An MFRW Author Post — and check out the other blogs on the hop!
I don’t usually watch sports. When you come from a car family, you go to car shows on the weekend, rather than sporting events, and since my home state of New Jersey has exactly one professional sports team (the Devils), I wasn’t likely to pick it up outside of the home in my formative years. That said, the Super Bowl comes with its own kind of energy that extends beyond sporting to something else entirely. And while I didn’t watch it in its entirety, I certainly enjoyed several forms of cheese, asked my patient boyfriend questions about the rules, called an off-sides play, and watched the commercials.
While I’m no closer to buying a Hyundai than I was a week ago, my respect for the brand has certainly improved, given their Super Bowl ad, which I’ve watched no less than five times. I went to college in Boston, and while the accent is undoubtedly used to comedic point in films, ads, and television shows, there is a great amount of truth to the commercial featuring Chris Evans, Rachel Dratch, and John Krasinski.
The whole commercial played out like an inside joke, with the three Massachusetts natives saying the words “smaht pak” (Smart Park) over and over, as they discuss the new Hyundai. (Which, incidentally, is still in Beta phase, as a co-worker pointed out to me. I was too focused on the whole smaht pak thing.) There are call outs to known spots in and around the city Dorchesta, Fauxborough, the Gaaden, to which John Krasnsinki always replies paked it and then paked it and then unpaked it. They use the word “Wicked” unironically, and David Ortiz, “Big Papi”, of the Red Sox makes a surprise appearance. (With a very contrived Boston accent, no less.)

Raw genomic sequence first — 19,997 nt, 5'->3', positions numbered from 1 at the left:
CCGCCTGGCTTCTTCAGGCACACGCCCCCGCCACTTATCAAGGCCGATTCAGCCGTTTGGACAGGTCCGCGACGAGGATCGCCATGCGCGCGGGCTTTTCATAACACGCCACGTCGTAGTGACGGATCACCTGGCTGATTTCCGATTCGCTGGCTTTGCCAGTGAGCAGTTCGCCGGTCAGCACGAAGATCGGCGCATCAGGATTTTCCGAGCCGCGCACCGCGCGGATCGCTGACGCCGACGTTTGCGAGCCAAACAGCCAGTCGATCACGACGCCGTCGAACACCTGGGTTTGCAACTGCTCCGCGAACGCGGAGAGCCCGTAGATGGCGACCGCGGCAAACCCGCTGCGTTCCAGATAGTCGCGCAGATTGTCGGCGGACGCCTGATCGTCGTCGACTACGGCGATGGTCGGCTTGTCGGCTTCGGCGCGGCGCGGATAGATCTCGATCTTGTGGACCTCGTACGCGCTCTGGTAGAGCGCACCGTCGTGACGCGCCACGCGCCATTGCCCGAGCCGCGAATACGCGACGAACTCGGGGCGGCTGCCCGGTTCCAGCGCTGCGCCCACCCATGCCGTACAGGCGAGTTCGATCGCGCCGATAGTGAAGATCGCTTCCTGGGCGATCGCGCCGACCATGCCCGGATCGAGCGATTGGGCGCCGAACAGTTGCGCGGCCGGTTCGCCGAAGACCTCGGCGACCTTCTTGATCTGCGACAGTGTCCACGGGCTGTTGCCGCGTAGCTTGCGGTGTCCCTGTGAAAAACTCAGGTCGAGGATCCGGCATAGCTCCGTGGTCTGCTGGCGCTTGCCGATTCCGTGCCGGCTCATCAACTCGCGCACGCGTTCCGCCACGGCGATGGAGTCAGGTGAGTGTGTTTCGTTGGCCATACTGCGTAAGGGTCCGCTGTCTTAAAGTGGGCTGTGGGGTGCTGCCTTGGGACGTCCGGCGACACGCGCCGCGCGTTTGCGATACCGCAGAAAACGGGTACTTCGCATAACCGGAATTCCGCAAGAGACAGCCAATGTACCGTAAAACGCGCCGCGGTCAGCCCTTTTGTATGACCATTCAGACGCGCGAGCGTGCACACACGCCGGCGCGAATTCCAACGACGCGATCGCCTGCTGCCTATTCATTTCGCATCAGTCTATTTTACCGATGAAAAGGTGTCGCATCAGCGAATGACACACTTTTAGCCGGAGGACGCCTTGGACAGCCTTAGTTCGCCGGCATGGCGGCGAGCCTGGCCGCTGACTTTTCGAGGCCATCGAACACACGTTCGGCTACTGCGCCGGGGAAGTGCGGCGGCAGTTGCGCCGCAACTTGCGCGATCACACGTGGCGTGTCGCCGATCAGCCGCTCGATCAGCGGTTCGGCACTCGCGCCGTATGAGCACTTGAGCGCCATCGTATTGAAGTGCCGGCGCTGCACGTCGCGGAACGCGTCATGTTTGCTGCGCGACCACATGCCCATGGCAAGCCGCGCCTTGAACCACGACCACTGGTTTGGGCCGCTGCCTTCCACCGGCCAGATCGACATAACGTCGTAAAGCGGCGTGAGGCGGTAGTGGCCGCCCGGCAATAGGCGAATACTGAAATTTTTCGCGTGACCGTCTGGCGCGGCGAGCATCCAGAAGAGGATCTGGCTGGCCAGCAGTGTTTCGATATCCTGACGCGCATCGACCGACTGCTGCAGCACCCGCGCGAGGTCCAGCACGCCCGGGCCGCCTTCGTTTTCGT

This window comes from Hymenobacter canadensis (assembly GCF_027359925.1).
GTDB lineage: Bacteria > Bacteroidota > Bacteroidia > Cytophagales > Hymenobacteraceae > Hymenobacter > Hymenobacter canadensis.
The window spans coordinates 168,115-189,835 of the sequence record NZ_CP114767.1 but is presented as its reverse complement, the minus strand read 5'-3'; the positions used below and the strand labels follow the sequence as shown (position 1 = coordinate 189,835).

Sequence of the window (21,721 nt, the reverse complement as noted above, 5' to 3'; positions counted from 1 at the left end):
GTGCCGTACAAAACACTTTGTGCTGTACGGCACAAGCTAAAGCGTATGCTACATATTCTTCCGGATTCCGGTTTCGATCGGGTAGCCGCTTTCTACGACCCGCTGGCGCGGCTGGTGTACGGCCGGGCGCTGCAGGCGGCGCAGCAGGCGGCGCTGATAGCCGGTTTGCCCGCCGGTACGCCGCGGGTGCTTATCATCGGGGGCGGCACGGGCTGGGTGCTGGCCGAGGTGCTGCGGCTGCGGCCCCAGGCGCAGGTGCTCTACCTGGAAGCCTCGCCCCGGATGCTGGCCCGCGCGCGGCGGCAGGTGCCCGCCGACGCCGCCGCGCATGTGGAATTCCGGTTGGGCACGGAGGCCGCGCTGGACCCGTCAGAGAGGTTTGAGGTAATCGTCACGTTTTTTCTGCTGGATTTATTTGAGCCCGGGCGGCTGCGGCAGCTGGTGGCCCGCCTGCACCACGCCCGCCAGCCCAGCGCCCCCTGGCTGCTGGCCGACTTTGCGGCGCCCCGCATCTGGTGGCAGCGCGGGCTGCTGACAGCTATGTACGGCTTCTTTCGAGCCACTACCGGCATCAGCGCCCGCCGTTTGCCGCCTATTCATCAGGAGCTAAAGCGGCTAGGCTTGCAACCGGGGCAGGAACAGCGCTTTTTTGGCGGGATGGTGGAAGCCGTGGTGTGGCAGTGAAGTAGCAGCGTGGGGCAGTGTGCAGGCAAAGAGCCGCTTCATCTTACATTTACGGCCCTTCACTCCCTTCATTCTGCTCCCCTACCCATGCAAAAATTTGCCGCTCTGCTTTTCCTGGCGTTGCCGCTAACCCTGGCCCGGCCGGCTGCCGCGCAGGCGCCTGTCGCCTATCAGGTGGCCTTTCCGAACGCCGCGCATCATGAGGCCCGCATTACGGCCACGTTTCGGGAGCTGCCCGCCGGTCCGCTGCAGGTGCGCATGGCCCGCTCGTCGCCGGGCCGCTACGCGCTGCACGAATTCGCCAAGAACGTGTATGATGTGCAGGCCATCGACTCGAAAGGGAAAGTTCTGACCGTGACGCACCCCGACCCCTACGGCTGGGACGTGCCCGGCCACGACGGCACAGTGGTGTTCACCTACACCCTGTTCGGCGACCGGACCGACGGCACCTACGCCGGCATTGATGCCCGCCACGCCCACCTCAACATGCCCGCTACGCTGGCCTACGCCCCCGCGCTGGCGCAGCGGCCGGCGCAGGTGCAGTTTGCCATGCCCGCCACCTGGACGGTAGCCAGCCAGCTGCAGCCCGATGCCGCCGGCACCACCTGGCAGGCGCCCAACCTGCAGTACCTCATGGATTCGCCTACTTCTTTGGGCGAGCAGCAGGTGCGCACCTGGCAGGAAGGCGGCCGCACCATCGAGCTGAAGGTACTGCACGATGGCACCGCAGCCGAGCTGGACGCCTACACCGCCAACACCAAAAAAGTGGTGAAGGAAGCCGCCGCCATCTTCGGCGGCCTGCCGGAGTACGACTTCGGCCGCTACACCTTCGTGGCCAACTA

Watching this commercial with my Boston-born boyfriend was the best part. But even though I found the commercial hilarious, I also think there’s a lot to be learned from it too. As writers, we strive to create those connections with our readers, blurring the lines between what we know to be true and what we know to be fiction. Do Rachel Dratch, Chris Evans, and John Krasinski hang out and chat on the sidewalk between Chinatown and Southie? (Boyfriend did some investigating on that point). No, likely not. And even if they do, it’s probably not to discuss parking techniques.
But for anyone who knows Boston, who knows that none of those actors has a Boston accent (Steve Rogers is from Brooklyn, Jim Halpert is considered to be from the Scranton area), who appreciates the in-jokes and the wink-winks, nudge-nudges, it’s funny. And it makes us feel like we’re in on the joke.
Smart Park technology isn’t exactly sexy or enticing. Well, it wasn’t—until now. Automakers, take note.